Hall and Knight
or ‘z + b + x = y + b + z’
When he was young his cousins used to say of Mr Knight
‘This boy will write an algebra – or looks as if he might.’
And sure enough, when Mr Knight had grown to be a man,
He purchased pen and paper and an inkpot, and began.
But he very soon discovered that he couldn’t write at all,
And his heart was filled with yearnings for a certain Mr Hall;
Till, after many years of doubt, he sent his friend a card
‘Have tried to write an Algebra, but find it very hard.’
Now Mr Hall himself had tried to write a book for schools,
But suffered from a handicap, he didn’t know the rules.
So when he heard from Mr Knight and understood his gist,
He answered him by telegram ‘Delighted to assist.’
So Mr Hall and Mr Knight they took a house together,
And they worked away at algebra in any kind of weather,
Determined not to give up until they had evolved
A problem so constructed that it never could be solved.
‘How hard it is’, said Mr Knight, ‘to hide the fact from youth
That x and y are equal it is such an obvious truth!’
‘It is’, said Mr Hall, ‘but if we gave a b to each,
We’d put the problem well beyond our little victims’ reach.
‘Or are you anxious, Mr Knight, lest any boy should see
The utter superfluity of this repeated b.’
‘I scarcely fear it’, he replied, and scratched this grizzled head,
‘But perhaps it would be safer if to b we added z.’
‘A brilliant stroke!’, said Hall, and added z to either side;
Then looked at his accomplice with a flush of happy pride.
And Knight, he winked at Hall (a very pardonable lapse).
And they printed off the Algebra and sold it to the chaps.
– E. V. Rieu
Apologies for any formatting issues; the long lines, many broken over several rows, cause certain problems. I have added line numbers in an attempt to make it easier to follow. The poem rhymes in couplets.
from The Blues: A Literary Eclogue
London – Before the Door of a Lecture Room
[Enter Tracy, meeting Inkel.]
Tra: What, won’t you return to the lecture? (40)
Ink: Why, the place is so cramm’d, there’s not room for a spectre.
Besides, our friend Scamp is to-day so absurd—
Tra: How can you know that till you hear him?
Ink: I heard
Quite enough; and, to tell you the truth, my retreat
Was from his vile nonsense, no less than the heat. (45)
Tra: I have had no great loss then?
Ink: Loss! – such a palaver!
I’d inoculate sooner my wife with the slaver
Of a dog when gone rabid, than listen two hours
To the torrent of trash which around him he pours,
Pump’d up with such effort, disgorged with such labour, (50)
That— come – do not make me speak ill of one’s neighbour.
Tra: I make you!
Ink: Yes, you! I said nothing until
You compell’d me, by speaking the truth—
Tra: To speak ill?
Is that your deduction?
Ink: When speaking of Scamp ill,
I certainly follow, not set an example. (55)
The fellow’s a fool, an impostor, a zany.
Tra: And the crowd of to-day shows that one fool makes many.
But we two will be wise.
Ink: Pray, then, let us retire.
Tra: I would, but—
Ink: There must be attraction much higher
Than Scamp, or the Jews’ harp he nicknames his lyre, (60)
To call you to this hotbed.
Tra: I own it – ’tis true –
A fair lady—
Ink: A spinster?
Tra: Miss Lilac!
Ink: The Blue!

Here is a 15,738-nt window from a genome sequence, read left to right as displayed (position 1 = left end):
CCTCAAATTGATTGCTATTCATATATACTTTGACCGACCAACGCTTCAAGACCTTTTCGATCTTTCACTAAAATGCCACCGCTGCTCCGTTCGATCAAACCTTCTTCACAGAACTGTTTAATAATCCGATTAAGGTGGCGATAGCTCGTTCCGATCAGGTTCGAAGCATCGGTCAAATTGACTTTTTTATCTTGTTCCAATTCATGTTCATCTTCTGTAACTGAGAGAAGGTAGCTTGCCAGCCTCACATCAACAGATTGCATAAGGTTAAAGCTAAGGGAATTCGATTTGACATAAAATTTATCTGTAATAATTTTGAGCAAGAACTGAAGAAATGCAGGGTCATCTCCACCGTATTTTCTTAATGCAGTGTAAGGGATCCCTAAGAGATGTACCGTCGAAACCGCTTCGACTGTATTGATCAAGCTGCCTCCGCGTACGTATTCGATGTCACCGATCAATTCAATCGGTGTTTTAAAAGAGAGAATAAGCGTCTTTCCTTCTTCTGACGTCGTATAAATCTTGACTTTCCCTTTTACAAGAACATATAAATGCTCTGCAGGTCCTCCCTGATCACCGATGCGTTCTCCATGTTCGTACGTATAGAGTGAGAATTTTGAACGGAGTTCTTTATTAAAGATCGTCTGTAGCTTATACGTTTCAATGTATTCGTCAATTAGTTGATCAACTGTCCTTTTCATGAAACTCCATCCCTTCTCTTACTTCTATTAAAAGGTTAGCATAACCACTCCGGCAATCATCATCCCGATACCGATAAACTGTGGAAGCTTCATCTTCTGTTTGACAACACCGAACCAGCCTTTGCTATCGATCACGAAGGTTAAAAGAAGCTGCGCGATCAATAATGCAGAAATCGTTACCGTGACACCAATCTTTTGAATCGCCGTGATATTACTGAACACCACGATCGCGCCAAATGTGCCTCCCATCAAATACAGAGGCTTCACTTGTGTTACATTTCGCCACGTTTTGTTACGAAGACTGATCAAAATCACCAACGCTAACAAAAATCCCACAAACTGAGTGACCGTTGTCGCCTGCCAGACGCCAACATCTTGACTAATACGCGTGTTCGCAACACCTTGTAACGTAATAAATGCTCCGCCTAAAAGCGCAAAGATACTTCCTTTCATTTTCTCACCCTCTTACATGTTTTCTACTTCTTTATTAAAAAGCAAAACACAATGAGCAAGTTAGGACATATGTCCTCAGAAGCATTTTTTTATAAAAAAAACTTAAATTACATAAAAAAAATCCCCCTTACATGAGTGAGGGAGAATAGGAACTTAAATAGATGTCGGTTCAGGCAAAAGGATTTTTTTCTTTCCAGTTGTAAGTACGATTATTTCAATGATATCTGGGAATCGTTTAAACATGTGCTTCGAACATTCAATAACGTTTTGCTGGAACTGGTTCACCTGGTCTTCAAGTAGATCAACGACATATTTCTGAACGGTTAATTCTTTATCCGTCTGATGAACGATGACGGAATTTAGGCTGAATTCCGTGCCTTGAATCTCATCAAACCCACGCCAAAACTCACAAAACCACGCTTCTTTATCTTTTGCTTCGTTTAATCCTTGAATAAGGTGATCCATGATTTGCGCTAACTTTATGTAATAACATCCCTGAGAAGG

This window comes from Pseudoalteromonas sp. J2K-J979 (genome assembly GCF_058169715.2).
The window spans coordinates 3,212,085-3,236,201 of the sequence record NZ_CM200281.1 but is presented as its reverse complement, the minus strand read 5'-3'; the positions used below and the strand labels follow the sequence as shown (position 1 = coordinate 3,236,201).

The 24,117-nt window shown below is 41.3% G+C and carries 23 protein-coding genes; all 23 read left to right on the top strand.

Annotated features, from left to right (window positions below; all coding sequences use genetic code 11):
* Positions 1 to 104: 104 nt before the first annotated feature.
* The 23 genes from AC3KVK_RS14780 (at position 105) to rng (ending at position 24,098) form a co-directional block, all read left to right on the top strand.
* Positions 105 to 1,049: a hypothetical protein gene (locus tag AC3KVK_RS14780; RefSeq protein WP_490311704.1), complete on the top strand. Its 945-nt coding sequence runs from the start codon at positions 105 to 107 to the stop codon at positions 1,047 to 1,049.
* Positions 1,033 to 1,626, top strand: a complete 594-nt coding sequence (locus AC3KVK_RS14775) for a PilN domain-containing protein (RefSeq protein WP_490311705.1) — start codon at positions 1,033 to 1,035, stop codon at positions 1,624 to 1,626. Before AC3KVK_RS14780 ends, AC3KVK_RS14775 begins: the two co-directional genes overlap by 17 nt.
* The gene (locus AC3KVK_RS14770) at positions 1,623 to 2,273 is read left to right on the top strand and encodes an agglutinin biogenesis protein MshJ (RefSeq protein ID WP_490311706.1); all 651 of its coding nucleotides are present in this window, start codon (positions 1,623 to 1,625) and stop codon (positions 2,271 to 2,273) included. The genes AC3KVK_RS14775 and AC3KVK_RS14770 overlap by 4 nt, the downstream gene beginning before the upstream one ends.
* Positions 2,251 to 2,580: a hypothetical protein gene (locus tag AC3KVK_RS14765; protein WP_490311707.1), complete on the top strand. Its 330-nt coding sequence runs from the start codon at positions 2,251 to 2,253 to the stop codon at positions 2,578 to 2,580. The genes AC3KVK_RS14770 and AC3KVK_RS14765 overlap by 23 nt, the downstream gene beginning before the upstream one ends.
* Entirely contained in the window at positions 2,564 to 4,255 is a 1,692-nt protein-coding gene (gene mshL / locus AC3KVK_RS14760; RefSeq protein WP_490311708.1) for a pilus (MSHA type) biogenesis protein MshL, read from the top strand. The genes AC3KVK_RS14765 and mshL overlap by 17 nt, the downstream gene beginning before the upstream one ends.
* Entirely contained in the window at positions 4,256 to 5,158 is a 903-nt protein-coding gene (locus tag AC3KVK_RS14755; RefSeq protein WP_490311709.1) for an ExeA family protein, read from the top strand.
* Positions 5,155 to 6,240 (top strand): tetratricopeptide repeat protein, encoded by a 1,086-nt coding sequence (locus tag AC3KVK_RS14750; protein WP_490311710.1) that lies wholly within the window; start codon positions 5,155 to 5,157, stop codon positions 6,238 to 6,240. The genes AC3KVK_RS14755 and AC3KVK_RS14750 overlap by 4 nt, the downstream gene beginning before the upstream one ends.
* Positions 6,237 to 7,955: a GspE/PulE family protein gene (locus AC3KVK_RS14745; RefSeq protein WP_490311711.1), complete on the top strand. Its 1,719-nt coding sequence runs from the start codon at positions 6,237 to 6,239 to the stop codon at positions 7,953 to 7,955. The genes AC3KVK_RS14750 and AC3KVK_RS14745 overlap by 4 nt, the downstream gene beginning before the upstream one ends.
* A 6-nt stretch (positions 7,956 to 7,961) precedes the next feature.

Tra: The angel!
Ink: The devil! why, man,
Pray get out of this hobble as fast as you can.
You wed with Miss Lilac! ‘twould be your perdition: (65)
She’s a poet, a chymist, a mathematician.
Tra: I say she’s an angel!
Ink: Say rather an angle.
If you and she marry, you’ll certainly wrangle.
I say she’s a Blue, man, as blue as the ether.
Tra: And is that any cause for not coming together? (70)
Ink: Humph! I can’t say I know any happy alliance
Which has lately sprung up from a wedlock with science.
She’s so learned in all things, and fond of concerning
Herself in all matters connected with learning,
Ink: I perhaps may as well hold my tongue; (75)
But there’s five hundred people can tell you you’re wrong.
– Lord Byron
Euclid alone has looked on Beauty bare
Euclid alone has looked on Beauty bare.
Let all who prate of Beauty hold their peace,
And lay them prone upon the earth and cease
To ponder on themselves, the while they stare
At nothing, intricately drawn nowhere
In shapes of shifting lineage; let geese
Gabble and hiss, but heroes seek release
From dusty bondage into luminous air.
O blinding hour, O holy, terrible day,
When first the shaft into his vision shone
Of light anatomized! Euclid alone
Has looked on Beauty bare. Fortunate they
Who, though once only and then but far away,
Have heard her massive sandal set on stone.
– Edna St. Vincent Millay
from Hiawatha’s Photographing
From his shoulder Hiawatha
Took the camera of rosewood,
Made of sliding, folding rosewood;
Neatly put it all together.
In its case it lay compactly,
Folded into nearly nothing;
But he opened out the hinges,
Pushed and pulled the joints and hinges,
Till it looked all squares and oblongs,
Like a complicated figure
In the Second Book of Euclid.
This he perched upon a tripod –
Crouched beneath its dusky cover –
Stretched his hand, enforcing silence –
Said “Be motionless, I beg you!”
Mystic, awful was the process.
First, a piece of glass he coated
With collodion, and plunged it
In a bath of lunar caustic
Carefully dissolved in water –
There he left it certain minutes.
Secondly, my Hiawatha
Made with cunning hand a mixture
Of the acid pyrro-gallic,
And of glacial-acetic,
And of alcohol and water
This developed all the picture.
Finally, he fixed each picture
With a saturate solution
Which was made of hyposulphite
Which, again, was made of soda.
(Very difficult the name is
For a metre like the present
But periphrasis has done it.)
All the family in order
Sat before him for their pictures:
Each in turn, as he was taken,
Volunteered his own suggestions,
His ingenious suggestions.
– Lewis Carroll